By Vivek Menezes
The peacock squawks, but who is listening? This year’s bizarre and inexplicably conceived pandemic-times edition of the International Film Festival of India requires many separate stretches of our imagination. Is it possible to hold a mass-gathering event in the age of contagion? Will our fellow-citizens maintain the protocols necessary to keep us all safe? So far, we cannot be sure.
But we still have the movies. The reason thousands have registered, and hundreds show up at each screening, all despite the risks, is the fact we can watch films that would never otherwise show up on the commercial radar, or our screens in India. IFFI 2021 is problematic, hasty, and potentially rash, but it has also brought us an extraordinary bonanza of movies. This is art at its highest apex: our lives become transformed in their presence.
We believe this fervently, but you may be surprised to learn that Team Peacock doesn’t get much time to watch anything at the International Film Festival of India. We read, we learn, we study and we know: but the daily pressure and hassle of getting out daily editions of our accustomed quality makes it impossible to take much time out. We leave our windowless bunker max one or two times per cinema fiesta.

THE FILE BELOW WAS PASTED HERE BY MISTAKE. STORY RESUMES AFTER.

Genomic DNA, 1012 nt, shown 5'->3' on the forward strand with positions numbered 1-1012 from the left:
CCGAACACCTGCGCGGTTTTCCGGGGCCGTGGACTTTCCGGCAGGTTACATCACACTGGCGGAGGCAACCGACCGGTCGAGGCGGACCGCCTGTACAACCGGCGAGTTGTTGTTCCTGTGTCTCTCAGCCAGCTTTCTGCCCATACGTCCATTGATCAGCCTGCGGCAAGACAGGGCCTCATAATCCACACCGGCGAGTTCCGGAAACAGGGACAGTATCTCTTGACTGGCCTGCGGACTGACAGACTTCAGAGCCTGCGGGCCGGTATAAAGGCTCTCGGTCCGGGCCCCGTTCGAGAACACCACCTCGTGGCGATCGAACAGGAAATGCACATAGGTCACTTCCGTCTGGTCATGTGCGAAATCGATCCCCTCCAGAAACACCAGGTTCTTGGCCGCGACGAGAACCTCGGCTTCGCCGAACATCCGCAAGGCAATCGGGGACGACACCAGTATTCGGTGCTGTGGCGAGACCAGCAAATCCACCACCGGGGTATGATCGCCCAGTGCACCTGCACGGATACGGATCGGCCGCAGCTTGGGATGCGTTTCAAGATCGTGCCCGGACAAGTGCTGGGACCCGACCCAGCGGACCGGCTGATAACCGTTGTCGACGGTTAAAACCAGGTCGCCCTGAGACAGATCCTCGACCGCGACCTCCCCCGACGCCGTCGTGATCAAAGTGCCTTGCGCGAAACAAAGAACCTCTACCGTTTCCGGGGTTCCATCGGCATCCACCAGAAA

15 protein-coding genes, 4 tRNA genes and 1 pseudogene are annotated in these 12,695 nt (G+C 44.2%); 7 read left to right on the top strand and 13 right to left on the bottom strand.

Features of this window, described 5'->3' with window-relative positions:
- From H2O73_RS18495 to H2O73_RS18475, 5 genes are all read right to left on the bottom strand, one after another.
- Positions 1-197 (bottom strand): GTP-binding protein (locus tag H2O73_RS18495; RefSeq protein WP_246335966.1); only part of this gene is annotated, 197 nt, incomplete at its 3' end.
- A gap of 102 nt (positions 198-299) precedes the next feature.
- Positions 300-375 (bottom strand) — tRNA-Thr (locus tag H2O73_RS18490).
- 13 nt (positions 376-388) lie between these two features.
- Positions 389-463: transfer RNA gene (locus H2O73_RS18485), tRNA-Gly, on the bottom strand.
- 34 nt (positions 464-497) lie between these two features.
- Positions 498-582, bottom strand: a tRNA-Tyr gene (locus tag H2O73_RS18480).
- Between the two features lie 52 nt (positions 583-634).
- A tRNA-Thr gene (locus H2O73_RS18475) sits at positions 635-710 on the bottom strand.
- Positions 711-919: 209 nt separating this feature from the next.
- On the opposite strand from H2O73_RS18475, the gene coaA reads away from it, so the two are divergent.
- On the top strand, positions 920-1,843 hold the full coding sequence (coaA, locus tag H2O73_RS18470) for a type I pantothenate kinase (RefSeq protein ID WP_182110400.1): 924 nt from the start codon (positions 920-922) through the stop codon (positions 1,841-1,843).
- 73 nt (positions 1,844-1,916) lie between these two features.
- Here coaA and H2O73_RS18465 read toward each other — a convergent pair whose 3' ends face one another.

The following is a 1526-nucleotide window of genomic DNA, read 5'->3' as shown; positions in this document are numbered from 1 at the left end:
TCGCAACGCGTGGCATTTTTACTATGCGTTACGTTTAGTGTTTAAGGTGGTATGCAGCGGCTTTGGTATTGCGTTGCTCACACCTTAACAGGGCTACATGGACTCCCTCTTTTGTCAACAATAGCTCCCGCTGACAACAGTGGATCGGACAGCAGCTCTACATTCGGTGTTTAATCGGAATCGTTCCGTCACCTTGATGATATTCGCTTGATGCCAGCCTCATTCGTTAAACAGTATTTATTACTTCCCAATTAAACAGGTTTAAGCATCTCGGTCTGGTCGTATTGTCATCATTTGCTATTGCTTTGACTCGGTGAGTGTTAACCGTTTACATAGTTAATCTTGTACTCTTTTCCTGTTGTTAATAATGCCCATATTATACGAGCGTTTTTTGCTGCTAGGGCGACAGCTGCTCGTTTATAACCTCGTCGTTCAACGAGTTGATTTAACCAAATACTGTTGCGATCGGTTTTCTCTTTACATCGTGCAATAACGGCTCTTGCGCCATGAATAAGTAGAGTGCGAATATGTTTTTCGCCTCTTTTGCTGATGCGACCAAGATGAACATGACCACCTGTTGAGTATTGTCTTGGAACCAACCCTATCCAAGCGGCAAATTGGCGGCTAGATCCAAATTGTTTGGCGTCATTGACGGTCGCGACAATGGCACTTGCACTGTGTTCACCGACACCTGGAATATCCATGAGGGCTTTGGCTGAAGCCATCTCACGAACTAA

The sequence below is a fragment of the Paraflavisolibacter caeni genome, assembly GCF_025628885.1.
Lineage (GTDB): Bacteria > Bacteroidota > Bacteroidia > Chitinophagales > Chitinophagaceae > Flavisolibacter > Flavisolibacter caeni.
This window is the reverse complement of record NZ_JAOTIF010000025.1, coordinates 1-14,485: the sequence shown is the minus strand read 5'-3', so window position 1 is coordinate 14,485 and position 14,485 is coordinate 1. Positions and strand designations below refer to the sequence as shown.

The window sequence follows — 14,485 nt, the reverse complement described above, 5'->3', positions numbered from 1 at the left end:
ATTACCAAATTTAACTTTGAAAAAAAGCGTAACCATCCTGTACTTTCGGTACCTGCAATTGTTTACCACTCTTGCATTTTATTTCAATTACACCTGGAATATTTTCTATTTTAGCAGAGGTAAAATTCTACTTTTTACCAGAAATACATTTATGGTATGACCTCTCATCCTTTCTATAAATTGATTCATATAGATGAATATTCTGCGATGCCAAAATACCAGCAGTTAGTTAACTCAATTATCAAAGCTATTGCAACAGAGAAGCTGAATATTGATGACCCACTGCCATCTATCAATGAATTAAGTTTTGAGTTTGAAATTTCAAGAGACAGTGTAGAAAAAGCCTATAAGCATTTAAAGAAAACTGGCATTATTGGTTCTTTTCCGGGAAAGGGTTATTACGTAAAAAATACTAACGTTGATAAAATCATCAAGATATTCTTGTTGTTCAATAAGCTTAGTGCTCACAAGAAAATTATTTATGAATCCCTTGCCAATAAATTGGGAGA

This year’s first such excursion was at The Death of Cinema and My Father Too (2020) from Israel and the director Dani Rosenberg. It was powerful, and profound, and pushed the limits between reality and fiction. There was an omnipresent narrative conundrum: who tells our story, and where does it begin and end? This directory – convulsed with grief – blurred both. His father was present, but also an actor. His story was his life, yet also something different.
These are the many layers of cinema, which brings us back again and again, and in this case compelled Team Peacock to show up and sit down even in pandemic conditions. We teared up individually and ensemble, and then we walked out slowly shaking our heads about the experience. In the span of just over an hour, we had spun away from the Mandovi riverfront of Panjim and plunged deep into the family life of a tiny coterie in Israel. It was diversion, and deeply meaningful, and meant the world.